Aetna Forecasts 2014 Profit Above Analysts’ Estimates
Aetna Inc. (AET), the third-biggest U.S. health insurer, predicted 2014 profit higher than analysts’ estimates, as improving commercial pricing will help offset Medicare cuts from President Barack Obama’s health overhaul.
Aetna projected earnings of at least $6.25 a share in 2014, not counting amortization and other one-time items, the Hartford, Connecticut-based company said today in a regulatory filing in advance of its annual investor conference scheduled for tomorrow. Analysts had predicted $6.22 a share on average for next year, according to 22 estimates compiled by Bloomberg.
Aetna is grappling with funding cuts to Medicare Advantage, the industry’s version of the government program for the elderly, as well as new taxes imposed by the Patient Protection and Affordable Care Act known as Obamacare. The insurer still has kept profit margins steady on its commercial plans for large employers, Ana Gupte, a Leerink Swann & Co. analyst in New York, said yesterday in a note to clients.
“We expect commercial margins to be resilient in 2014,” Gupte wrote. In Medicare plans, “Aetna, which priced for share gains in 2013 by significantly lowering both premiums’ and out-of pocket maximums, is seen pricing conservatively in 2014.”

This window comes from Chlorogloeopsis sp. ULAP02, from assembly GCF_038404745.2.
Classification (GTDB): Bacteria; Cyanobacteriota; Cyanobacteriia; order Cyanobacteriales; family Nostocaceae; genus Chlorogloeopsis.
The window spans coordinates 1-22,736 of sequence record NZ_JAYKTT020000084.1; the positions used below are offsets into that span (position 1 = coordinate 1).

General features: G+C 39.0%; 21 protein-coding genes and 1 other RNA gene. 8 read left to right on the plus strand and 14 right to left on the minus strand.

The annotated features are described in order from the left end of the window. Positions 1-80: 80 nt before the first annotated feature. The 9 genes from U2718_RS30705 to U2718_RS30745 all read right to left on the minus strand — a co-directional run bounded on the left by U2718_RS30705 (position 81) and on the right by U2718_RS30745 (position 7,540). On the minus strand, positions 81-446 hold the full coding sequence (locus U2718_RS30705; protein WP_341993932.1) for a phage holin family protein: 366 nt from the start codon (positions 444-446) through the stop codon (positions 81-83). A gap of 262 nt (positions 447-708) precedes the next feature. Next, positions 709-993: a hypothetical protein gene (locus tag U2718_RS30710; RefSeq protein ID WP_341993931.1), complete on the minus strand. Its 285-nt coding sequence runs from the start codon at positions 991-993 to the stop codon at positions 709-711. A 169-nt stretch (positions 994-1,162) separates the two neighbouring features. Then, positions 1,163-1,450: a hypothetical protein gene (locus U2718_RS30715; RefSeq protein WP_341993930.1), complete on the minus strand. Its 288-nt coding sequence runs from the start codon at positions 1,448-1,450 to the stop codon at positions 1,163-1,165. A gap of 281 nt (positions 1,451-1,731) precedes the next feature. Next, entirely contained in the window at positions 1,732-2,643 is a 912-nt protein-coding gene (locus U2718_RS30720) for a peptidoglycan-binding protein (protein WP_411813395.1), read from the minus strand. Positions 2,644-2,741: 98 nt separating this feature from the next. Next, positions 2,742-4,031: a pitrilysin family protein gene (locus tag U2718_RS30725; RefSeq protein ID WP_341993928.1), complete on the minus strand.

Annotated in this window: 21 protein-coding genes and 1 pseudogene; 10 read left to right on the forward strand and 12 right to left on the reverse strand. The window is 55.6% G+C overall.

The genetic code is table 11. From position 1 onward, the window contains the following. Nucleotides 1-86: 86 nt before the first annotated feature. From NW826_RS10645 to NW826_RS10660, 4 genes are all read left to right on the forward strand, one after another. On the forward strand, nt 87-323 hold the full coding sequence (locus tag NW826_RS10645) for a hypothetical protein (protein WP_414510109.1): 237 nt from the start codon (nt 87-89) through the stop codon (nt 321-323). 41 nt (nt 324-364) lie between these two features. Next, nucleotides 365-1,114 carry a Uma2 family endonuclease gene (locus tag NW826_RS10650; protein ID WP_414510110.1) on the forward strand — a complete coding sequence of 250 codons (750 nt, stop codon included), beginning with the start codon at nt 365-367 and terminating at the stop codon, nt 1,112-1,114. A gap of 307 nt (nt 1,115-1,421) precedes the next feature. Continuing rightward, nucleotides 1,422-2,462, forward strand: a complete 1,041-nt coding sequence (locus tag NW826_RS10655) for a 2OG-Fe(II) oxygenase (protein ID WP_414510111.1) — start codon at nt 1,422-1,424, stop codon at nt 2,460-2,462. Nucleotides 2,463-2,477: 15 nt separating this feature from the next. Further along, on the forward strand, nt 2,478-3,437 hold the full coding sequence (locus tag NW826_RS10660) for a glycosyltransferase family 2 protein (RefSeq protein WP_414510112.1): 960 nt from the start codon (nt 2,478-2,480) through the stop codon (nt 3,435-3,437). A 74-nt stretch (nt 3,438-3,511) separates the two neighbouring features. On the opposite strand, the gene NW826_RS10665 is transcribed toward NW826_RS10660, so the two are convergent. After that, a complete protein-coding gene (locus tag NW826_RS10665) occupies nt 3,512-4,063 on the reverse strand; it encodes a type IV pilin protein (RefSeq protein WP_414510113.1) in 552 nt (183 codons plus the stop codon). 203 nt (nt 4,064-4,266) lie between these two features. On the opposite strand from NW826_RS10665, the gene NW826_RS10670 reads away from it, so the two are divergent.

The company forecast sales of $53 billion next year, less than the average analysts’ estimate of $55.6 billion. It also maintained its projection for 2013 earnings of $5.80 to $5.90 a share.
Aetna fell 1.2 percent to $66.30 at the close of New York trading before the filing was released. The shares have gained 43 percent this year.
The insurer has gotten a boost from its $8.7 billion acquisition this year of Coventry Health Care Inc., which increased its business from government-financed insurance programs. The deal appears likely to be more profitable than Aetna originally predicted, said Brian Wright, a New York-based analyst at Monness Crespi Hardt & Co., in a Dec. 6 research note.
The insurer is also expected to increase earnings next year with share buybacks of $1 billion to $2 billion, he said.
To contact the reporter on this story: Alex Nussbaum in New York at firstname.lastname@example.org
To contact the editor responsible for this story: Reg Gale at email@example.com